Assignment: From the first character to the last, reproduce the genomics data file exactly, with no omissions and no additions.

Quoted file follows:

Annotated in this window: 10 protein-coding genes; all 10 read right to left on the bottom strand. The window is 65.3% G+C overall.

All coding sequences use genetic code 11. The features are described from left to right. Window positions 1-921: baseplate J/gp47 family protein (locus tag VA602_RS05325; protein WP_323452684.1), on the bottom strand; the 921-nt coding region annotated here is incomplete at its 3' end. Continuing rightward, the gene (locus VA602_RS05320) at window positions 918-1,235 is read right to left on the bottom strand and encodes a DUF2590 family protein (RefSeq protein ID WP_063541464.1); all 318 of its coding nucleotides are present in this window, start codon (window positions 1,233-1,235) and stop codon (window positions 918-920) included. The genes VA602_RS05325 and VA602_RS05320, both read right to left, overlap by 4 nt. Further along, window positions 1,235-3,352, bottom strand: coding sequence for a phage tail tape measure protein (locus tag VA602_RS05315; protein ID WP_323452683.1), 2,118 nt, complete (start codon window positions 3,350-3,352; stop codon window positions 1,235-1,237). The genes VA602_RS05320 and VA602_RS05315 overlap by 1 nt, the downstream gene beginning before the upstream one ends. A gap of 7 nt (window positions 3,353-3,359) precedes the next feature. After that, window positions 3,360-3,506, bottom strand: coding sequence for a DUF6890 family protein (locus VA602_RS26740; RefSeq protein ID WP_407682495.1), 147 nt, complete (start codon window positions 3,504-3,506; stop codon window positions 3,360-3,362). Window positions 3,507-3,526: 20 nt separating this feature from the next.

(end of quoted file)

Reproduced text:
Annotated in this window: 10 protein-coding genes; all 10 read right to left on the bottom strand. The window is 65.3% G+C overall.

All coding sequences use genetic code 11. The features are described from left to right. Window positions 1-921: baseplate J/gp47 family protein (locus tag VA602_RS05325; protein WP_323452684.1), on the bottom strand; the 921-nt coding region annotated here is incomplete at its 3' end. Continuing rightward, the gene (locus VA602_RS05320) at window positions 918-1,235 is read right to left on the bottom strand and encodes a DUF2590 family protein (RefSeq protein ID WP_063541464.1); all 318 of its coding nucleotides are present in this window, start codon (window positions 1,233-1,235) and stop codon (window positions 918-920) included. The genes VA602_RS05325 and VA602_RS05320, both read right to left, overlap by 4 nt. Further along, window positions 1,235-3,352, bottom strand: coding sequence for a phage tail tape measure protein (locus tag VA602_RS05315; protein ID WP_323452683.1), 2,118 nt, complete (start codon window positions 3,350-3,352; stop codon window positions 1,235-1,237). The genes VA602_RS05320 and VA602_RS05315 overlap by 1 nt, the downstream gene beginning before the upstream one ends. A gap of 7 nt (window positions 3,353-3,359) precedes the next feature. After that, window positions 3,360-3,506, bottom strand: coding sequence for a DUF6890 family protein (locus VA602_RS26740; RefSeq protein ID WP_407682495.1), 147 nt, complete (start codon window positions 3,504-3,506; stop codon window positions 3,360-3,362). Window positions 3,507-3,526: 20 nt separating this feature from the next.